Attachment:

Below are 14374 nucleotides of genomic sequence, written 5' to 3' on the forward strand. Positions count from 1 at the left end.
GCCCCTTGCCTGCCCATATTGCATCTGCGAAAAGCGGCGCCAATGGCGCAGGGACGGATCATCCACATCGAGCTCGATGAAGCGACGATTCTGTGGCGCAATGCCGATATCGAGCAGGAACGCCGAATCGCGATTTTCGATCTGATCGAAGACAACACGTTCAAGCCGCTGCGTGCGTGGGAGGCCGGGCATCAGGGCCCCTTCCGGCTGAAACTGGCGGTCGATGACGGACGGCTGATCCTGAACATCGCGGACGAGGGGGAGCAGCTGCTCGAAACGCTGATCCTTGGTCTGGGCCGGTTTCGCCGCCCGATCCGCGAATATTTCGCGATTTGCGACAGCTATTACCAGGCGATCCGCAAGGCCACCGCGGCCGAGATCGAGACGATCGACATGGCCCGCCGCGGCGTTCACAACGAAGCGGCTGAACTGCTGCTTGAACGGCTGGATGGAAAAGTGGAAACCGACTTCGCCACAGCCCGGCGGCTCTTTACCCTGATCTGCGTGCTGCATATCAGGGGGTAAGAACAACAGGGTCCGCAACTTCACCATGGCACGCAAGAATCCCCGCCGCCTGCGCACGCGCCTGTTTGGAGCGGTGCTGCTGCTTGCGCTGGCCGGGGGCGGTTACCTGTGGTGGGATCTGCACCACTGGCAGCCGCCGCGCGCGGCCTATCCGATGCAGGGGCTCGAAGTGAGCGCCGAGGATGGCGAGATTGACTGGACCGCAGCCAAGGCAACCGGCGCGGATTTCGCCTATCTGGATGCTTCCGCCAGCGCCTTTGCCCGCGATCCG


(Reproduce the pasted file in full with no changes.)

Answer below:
Below are 14374 nucleotides of genomic sequence, written 5' to 3' on the forward strand. Positions count from 1 at the left end.
GCCCCTTGCCTGCCCATATTGCATCTGCGAAAAGCGGCGCCAATGGCGCAGGGACGGATCATCCACATCGAGCTCGATGAAGCGACGATTCTGTGGCGCAATGCCGATATCGAGCAGGAACGCCGAATCGCGATTTTCGATCTGATCGAAGACAACACGTTCAAGCCGCTGCGTGCGTGGGAGGCCGGGCATCAGGGCCCCTTCCGGCTGAAACTGGCGGTCGATGACGGACGGCTGATCCTGAACATCGCGGACGAGGGGGAGCAGCTGCTCGAAACGCTGATCCTTGGTCTGGGCCGGTTTCGCCGCCCGATCCGCGAATATTTCGCGATTTGCGACAGCTATTACCAGGCGATCCGCAAGGCCACCGCGGCCGAGATCGAGACGATCGACATGGCCCGCCGCGGCGTTCACAACGAAGCGGCTGAACTGCTGCTTGAACGGCTGGATGGAAAAGTGGAAACCGACTTCGCCACAGCCCGGCGGCTCTTTACCCTGATCTGCGTGCTGCATATCAGGGGGTAAGAACAACAGGGTCCGCAACTTCACCATGGCACGCAAGAATCCCCGCCGCCTGCGCACGCGCCTGTTTGGAGCGGTGCTGCTGCTTGCGCTGGCCGGGGGCGGTTACCTGTGGTGGGATCTGCACCACTGGCAGCCGCCGCGCGCGGCCTATCCGATGCAGGGGCTCGAAGTGAGCGCCGAGGATGGCGAGATTGACTGGACCGCAGCCAAGGCAACCGGCGCGGATTTCGCCTATCTGGATGCTTCCGCCAGCGCCTTTGCCCGCGATCCG